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Practical Postdigital Axiology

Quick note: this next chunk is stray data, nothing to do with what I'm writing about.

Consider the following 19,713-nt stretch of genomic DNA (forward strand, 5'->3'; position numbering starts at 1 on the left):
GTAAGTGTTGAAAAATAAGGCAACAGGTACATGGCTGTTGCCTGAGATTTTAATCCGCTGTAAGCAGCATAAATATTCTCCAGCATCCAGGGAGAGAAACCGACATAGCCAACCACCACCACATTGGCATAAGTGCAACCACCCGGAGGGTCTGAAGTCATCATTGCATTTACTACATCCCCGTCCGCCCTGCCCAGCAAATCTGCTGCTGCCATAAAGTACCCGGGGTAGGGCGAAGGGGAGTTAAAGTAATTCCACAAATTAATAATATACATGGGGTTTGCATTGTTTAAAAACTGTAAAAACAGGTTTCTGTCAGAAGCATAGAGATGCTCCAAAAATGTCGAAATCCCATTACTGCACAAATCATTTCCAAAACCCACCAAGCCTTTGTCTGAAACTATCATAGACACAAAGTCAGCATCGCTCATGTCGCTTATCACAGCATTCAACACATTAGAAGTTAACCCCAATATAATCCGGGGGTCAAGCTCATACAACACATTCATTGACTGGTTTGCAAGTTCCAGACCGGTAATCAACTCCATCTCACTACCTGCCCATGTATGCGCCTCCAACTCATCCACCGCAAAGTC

The term ‘postdigital’ has the advantage of both acknowledging the role of technology in constructing value, and an openness with regard to the possible orientations one might adopt in relation to it. A ‘practical axiology’ can, we suggest, be seen as a specifically postdigital research approach which involves experimentation in technical development, alongside a focus on investigating the dynamics of value and meaning construction in human relations within technologically-transformed environments. Education, we suggest, is the principal crucible for these inquiries. At a deeper level, we argue that a practical postdigital axiology can be seen as a development of second-order cybernetics. This takes a holistic approach to socio-technical systems, understanding value in terms of bio-psychosocial processes. Value emerges through those processes, probably as a result of stabilities in circular loops between perception, communication and action. How such loops are formed in the relationship between technical change, perceptual change, decision and action is the object of scientific study. Learning and teaching sit in the middle of these dynamics. In a postdigital world, technical changes are changes to the communicative and perceptual environment for judgement. In educational environments, as elsewhere, when tools change, the constraints within which intersubjective relations unfold are transformed, and in turn, the conditions for decision and organisation. If we are to practically investigate value and meaning in the context of technology, the scientific challenge is to investigate the constraints we impose through technical change, and how imposed technical constraints are related to the ways meaning is constructed in communication. This presentation discusses some suggested techniques of a postdigital axiology in education. They include quantitative approaches (including ecological analysis, information theory, Bayesian approaches to distinction-making and Natural Language Processing), techniques drawn from psychophysics, phenomenology and aesthetic research, alongside a discussion of the challenges of simulation, modelling and prediction. In contextualising some of these practical approaches in education, we map out the intellectual provenance of these techniques, and their interconnections. This highlights the confluence of ideas from Bayes to Bateson culminating in some specific challenges of postdigital educational research. In conclusion, we argue that a scientific and practical study of value can provide a foundation for addressing the myriad of ethical problems concerning the nature of what is happening to education, and what ought to be done, where confusion of “is” and “ought” can exacerbate already complex and uncertain conditions. A practical postdigital axiology makes possible a scientifically-grounded openness in postdigital research which guards against any totalising appropriation, whether from critical theory or naïve functionalism, and builds a foundation for postdigital education research as a new science of contingency and uncertainty.